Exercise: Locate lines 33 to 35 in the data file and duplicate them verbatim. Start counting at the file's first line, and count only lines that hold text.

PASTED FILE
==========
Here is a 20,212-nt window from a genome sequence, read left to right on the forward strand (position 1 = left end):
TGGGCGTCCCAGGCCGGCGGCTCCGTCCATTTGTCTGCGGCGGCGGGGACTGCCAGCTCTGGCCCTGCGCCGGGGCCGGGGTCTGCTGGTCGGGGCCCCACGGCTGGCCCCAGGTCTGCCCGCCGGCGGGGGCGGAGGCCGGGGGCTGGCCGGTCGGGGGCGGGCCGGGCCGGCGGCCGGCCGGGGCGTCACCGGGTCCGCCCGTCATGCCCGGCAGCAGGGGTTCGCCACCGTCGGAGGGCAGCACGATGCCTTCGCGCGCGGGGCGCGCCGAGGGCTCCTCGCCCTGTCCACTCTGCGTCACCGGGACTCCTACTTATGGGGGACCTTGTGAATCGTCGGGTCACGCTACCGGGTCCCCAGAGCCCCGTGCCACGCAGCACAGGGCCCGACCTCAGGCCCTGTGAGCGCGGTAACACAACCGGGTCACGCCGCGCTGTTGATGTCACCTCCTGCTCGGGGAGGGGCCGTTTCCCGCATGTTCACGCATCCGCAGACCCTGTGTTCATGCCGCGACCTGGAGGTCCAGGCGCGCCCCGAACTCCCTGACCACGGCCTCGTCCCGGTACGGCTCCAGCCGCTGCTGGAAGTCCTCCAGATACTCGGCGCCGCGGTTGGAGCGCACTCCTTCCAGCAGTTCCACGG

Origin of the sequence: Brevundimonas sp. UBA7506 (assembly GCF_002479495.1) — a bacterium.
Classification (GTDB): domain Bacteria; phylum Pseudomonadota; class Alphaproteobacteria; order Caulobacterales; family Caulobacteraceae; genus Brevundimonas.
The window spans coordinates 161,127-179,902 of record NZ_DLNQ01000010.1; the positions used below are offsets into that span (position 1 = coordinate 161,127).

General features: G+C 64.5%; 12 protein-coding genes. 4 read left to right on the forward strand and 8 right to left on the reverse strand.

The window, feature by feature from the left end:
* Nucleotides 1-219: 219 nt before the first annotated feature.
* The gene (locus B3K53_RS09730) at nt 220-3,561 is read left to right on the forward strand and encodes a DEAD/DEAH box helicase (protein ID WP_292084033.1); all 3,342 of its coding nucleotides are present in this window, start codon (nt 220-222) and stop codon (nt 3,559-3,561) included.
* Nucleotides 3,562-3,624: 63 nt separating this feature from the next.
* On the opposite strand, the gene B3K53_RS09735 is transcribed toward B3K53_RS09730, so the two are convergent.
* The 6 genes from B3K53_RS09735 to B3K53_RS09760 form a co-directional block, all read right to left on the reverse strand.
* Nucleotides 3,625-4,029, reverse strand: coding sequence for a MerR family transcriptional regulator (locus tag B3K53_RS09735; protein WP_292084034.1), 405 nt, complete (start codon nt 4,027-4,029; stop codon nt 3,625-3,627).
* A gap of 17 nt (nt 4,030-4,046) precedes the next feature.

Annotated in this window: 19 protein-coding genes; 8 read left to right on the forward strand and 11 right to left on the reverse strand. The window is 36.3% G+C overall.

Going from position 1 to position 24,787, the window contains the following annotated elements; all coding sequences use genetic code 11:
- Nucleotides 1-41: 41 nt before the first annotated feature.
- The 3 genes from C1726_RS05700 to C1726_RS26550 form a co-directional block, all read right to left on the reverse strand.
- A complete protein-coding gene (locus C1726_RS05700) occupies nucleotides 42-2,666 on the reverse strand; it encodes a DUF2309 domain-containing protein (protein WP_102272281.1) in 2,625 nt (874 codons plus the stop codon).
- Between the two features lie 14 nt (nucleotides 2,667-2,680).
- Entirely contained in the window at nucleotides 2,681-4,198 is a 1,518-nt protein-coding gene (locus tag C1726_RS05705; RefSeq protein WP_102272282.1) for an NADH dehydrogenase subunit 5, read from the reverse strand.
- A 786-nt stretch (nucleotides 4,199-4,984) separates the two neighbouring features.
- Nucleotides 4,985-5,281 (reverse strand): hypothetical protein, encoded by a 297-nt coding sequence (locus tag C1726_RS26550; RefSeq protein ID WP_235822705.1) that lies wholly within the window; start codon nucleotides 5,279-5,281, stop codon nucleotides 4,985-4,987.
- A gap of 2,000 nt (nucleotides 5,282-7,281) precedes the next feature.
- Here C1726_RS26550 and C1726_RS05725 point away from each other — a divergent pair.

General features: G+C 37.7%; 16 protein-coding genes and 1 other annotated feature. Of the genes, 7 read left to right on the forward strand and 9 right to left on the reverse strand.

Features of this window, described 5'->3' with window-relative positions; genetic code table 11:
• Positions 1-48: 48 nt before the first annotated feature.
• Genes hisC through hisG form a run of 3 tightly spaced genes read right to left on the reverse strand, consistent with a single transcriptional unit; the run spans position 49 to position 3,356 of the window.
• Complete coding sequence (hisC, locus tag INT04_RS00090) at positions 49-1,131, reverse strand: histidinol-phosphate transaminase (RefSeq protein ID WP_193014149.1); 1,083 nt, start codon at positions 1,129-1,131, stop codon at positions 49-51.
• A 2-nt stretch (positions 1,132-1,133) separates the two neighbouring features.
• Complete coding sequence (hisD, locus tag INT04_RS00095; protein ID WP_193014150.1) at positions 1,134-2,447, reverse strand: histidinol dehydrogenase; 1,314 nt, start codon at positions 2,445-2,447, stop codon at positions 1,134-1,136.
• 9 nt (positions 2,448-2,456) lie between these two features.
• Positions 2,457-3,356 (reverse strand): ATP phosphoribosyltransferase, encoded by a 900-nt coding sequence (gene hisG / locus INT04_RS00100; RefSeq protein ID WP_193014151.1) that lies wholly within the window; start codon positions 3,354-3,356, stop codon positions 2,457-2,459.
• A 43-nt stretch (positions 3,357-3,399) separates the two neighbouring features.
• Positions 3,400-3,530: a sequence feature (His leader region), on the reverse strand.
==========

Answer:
• 9 nt (positions 2,448-2,456) lie between these two features.
• Positions 2,457-3,356 (reverse strand): ATP phosphoribosyltransferase, encoded by a 900-nt coding sequence (gene hisG / locus INT04_RS00100; RefSeq protein ID WP_193014151.1) that lies wholly within the window; start codon positions 3,354-3,356, stop codon positions 2,457-2,459.
• A 43-nt stretch (positions 3,357-3,399) separates the two neighbouring features.